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| ||Solids can be introduced around 4 to 6 months of age when your baby is showing signs of feeding readiness. Previous recommendations by the American Academy of Pediatrics (AAP) suggested to delay introducing solids until 6 months of age to reduce the risk of food allergies. However, in a recent study by the AAP (2008), "there is little evidence that delaying the timing of the introduction of complementary foods beyond 4 to 6 months of age prevents the occurrence of atopic disease...This includes delaying the introduction of foods that are considered to be highly allergic, such as fish, eggs, and foods containing peanut protein." Exclusive breastfeeding is still highly encouraged during this time, but for those infants that are showing signs of feeding readiness, it may be time to introduce solids.|
Signs of Feeding Readiness
Your child may be ready for solids when he/she:
- Is able to sit with minimal support.
- Has good head and neck control.
- Shows interest in food.
- Makes chewing motion with mouth.
- Loss of tongue thrust reflex.
- The tongue thrust reflex is a protective reflex that a baby is born with and is present until around 4-6 months of age. The tongue thrusts forward in the mouth and protects baby’s airway.
- Ability to regulate feeding by giving signs of being full:
- Turns head away.
- Closes mouth when bottle/breast or spoon approaches.
- Pushes food/milk out of mouth.
Special note: Babies go through many growth spurts in the first year of life. On average, babies double their birth weight by 6 months of age and triple their birth weight by their first birthday.Typically, growth spurts occur around 2 to 3 weeks of life, 3 to 6 weeks, and 3 to 6 months of age. During these growth spurts, your baby may demand more frequent feedings and may wake during the night or during naps to eat. Growth spurts typically last for 2-7 days. Avoid confusing a growth spurt with signs of feeding readiness.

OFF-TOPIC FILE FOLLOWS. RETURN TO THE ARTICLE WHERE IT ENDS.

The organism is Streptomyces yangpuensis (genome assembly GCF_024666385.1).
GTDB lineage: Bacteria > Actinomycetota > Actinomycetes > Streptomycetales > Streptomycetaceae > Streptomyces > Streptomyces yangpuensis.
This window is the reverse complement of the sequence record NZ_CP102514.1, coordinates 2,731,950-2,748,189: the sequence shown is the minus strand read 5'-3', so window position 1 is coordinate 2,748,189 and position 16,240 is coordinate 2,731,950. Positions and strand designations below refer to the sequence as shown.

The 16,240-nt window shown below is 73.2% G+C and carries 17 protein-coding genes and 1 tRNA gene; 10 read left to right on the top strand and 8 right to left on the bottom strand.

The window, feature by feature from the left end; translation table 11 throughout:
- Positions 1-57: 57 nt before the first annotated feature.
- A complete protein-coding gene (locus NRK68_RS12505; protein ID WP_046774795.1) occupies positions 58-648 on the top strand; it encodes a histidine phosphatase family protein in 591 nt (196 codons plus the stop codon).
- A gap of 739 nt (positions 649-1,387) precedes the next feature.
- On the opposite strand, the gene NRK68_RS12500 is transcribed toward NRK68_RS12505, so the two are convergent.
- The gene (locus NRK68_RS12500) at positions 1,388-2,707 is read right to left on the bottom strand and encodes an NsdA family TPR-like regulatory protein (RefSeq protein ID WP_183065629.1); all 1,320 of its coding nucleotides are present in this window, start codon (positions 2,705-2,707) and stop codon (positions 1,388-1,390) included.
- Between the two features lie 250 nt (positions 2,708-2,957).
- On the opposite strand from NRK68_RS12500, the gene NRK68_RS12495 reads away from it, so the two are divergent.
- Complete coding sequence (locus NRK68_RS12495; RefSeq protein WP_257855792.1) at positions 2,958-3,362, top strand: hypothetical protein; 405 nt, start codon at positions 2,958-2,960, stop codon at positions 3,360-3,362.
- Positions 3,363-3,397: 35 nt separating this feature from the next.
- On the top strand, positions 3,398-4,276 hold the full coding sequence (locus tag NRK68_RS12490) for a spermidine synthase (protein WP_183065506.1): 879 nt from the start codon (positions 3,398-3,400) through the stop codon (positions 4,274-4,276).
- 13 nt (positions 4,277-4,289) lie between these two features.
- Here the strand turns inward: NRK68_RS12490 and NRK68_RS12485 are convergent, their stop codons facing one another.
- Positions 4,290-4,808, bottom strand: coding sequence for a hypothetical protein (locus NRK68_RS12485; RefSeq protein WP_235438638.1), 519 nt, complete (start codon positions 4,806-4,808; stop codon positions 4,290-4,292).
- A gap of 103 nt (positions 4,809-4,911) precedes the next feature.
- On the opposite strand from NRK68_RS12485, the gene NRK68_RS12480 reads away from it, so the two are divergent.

Babies 411 Recommended Baby Food Products
Most pediatricians recommend beginning with a single-grain cereal (usually white rice cereal) and continuing it until 18 months of age. However, there is no medical evidence that this is the best approach. Instead of introducing white rice cereal as your baby's first meal, experts such as Dr. Alan Greene suggest beginning with whole grains, avocados, sweet potatoes or bananas.
White Out Now - Your Baby's First Food
Did you know that making your own homemade baby food is easy, fast and can save you money? And best of all, you are providing your child with wholesome ingredients and eliminating their exposure to preservatives, additives and sugar. Not sure how to get started? Find out here...
American Academy of Pediatrics. Bright Futures Guidelines for Health Supervisions of Infants , Children, and Adolescents: Infancy.
American Academy of Pediatrics (2008). Effects of Early Nutritional Interventions on the Development of Atopic Disease in Infants and Children: The Role of Maternal Dietary Restriction, Breastfeeding, Timing of Introduction of Complementary Foods, and Hydrolyzed Formulas.
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